- Lose weight – change to: Weigh 180 lbs by June 30th
- Be more kind – change to: Raise my subjective kindness rating from 2 to 9 by December.
- Be more grateful – change to: Practice gratitude for sixty days in a row by June.
2. Create a Plan of Habits
Not just any plan with monumental effort. I’m the all or nothing guy – I’ve been there. Either I’ve been apathetic and lounging on the couch waiting for success to strangle me through the television, or I’ve been getting up before the crack of dawn and trying to cram twenty-eight hours of activity into a twenty-four hour day (note: do not attempt. Professional time-crammer in a closed schedule).
Neither approach works.
Recently, on James Clear’s blog, I learned about the genius approach of micro-goals in association with habits.
Remember the movie What About Bob? with Bill Murray portraying neurotic and pathologically anxious Bob? He learned the absurdly simple concept of Baby Steps – just do small actions.
You know what? It actually works. Using one of the examples above, your weekly plans might look like this:
Weigh 180 lbs by June 30th
- Week 1: Walk around block Tues, Wed, and Sat right after waking up and cutting sugar from morning coffee.
- Week 2: Walk twice around block (same days/time) Each fruit after lunch instead of cookies and keep sugar out of coffee.
- Week 3: Walk three times around block…yada, yada, yada.
For being more kind, it might be smiling at at least one person per day for week one and then saying good morning the next.
For gratitude, you can think of one thing to feel grateful for before leaving the house.
The key is to keep your resolutions plan small and achievable, so you feel you can do it even during the most impossible day.
3. Plan to Fail
Yes, that’s not a typo of the oft said “People who fail to plan, plan to fail.” No! I mean, plan to fail. Plan that there’ll be days when your alarm won’t go off, or your flight will be delayed, or your mother-in-law will invite herself over, or the dog will wretch on your running shoes before you put them on.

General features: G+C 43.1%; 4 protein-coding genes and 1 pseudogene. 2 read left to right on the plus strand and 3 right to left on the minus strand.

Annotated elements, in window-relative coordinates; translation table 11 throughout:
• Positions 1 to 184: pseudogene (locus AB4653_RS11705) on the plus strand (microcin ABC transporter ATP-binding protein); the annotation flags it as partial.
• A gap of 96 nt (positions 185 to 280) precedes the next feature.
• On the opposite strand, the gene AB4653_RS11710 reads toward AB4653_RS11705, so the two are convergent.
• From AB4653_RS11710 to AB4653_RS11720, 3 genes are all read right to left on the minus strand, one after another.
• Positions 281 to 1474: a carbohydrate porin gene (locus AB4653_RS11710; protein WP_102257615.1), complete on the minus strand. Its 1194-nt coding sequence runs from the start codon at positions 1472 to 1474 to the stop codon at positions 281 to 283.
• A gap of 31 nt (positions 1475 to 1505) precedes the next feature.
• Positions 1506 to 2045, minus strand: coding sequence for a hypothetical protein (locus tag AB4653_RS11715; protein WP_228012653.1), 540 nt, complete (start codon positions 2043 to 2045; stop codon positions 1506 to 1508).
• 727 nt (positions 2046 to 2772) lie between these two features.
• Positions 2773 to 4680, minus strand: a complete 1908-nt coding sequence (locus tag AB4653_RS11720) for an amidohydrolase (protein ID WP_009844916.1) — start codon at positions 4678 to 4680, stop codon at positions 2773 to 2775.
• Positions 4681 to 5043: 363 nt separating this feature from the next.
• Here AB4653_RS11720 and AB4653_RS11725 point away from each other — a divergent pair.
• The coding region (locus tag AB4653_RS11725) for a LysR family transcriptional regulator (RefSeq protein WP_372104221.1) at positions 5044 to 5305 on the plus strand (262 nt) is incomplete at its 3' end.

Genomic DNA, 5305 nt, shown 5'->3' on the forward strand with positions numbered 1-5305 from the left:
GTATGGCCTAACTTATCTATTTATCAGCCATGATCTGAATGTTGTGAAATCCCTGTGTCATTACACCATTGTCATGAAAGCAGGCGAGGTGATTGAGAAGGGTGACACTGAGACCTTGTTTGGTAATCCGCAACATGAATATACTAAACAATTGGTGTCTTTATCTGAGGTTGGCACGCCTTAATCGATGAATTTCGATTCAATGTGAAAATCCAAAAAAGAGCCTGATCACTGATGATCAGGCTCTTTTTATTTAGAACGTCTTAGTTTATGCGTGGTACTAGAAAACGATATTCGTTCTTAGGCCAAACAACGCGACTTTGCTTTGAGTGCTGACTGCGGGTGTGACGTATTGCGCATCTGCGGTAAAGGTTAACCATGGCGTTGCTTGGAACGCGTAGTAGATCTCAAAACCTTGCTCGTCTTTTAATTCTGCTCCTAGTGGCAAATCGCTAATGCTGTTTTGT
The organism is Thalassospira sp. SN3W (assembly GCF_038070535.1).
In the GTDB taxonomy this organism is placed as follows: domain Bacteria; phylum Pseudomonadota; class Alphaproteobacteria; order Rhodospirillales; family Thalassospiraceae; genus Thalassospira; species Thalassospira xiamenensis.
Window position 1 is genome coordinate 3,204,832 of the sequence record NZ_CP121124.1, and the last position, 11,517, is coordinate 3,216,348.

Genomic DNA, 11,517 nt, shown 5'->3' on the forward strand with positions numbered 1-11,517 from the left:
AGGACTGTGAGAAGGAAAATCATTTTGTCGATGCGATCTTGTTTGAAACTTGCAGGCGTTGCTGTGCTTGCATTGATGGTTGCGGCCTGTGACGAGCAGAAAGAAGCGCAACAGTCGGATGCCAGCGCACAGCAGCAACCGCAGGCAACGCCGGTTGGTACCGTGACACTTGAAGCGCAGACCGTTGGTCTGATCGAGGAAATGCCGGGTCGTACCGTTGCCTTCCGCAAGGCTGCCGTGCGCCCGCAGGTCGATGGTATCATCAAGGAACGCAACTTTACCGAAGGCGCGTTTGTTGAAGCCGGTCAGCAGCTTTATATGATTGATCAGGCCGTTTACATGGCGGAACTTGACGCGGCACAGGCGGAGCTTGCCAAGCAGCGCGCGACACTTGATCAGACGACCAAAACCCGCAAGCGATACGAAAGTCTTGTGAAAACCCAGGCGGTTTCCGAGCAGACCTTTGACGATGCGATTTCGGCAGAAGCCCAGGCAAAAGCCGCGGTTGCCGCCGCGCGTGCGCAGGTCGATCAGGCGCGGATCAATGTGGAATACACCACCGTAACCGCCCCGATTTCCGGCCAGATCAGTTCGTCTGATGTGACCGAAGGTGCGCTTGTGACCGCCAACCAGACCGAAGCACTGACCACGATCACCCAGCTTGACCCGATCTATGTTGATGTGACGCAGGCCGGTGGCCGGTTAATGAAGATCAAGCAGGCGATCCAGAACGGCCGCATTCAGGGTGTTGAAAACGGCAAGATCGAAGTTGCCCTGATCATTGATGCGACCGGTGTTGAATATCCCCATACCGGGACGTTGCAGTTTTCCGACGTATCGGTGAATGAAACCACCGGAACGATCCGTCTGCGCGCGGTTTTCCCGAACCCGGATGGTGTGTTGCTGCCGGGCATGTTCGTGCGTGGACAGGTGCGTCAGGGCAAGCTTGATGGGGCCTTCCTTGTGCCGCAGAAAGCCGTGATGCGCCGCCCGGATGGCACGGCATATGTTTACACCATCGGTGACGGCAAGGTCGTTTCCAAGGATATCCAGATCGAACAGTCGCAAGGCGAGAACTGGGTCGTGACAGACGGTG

Plan on it. Then move on. Knowing things will be tough makes it easier to stick-to a goal over the long term.
Research has shown that people who acknowledge how difficult the goal is, but believe they will succeed are more likely to succeed in the end as highlighted in Dr. Heidi Grant’s Article
You missed your walk on Monday?
Old reaction: “Why even try? I’m going back to sleeping-in.”
New reaction: “No biggie. This is a marathon, not a sprint. Back at it tomorrow (or Wednesday). The key I’ve learned is don’t miss two days in a row.
This week, I got walloped by my daughter’s cold. Past experience of pushing through illness left me feeling like wet piece of toilet paper on a septic worker’s shoe. So I missed the whole week of my plan on purpose.
In the past I would have pitied myself right into a lazy-couch-potato-funk. Now I shrug it off. You can too.
Be your own best friend. Forgive yourself. Give yourself a pat on the back for smiling at the clerk before you cut that jerk off in traffic – you at least got one thing right!
Your Resolution Can Be Salvaged
Did you set a resolution? Have you given up on it already? Dust it off – tomorrow’s a new day whether it February 1st or November 12th. Decide – resolve – that it is too important, you’re too important – to give up on.
Make it happen.
One tool that I’ve used that has helped me see each week as a new start is the BestSelf Journal.
Did you make a resolution? How will you make it stronger? Please comment below or send me a tweet – I’d love to help out if I can.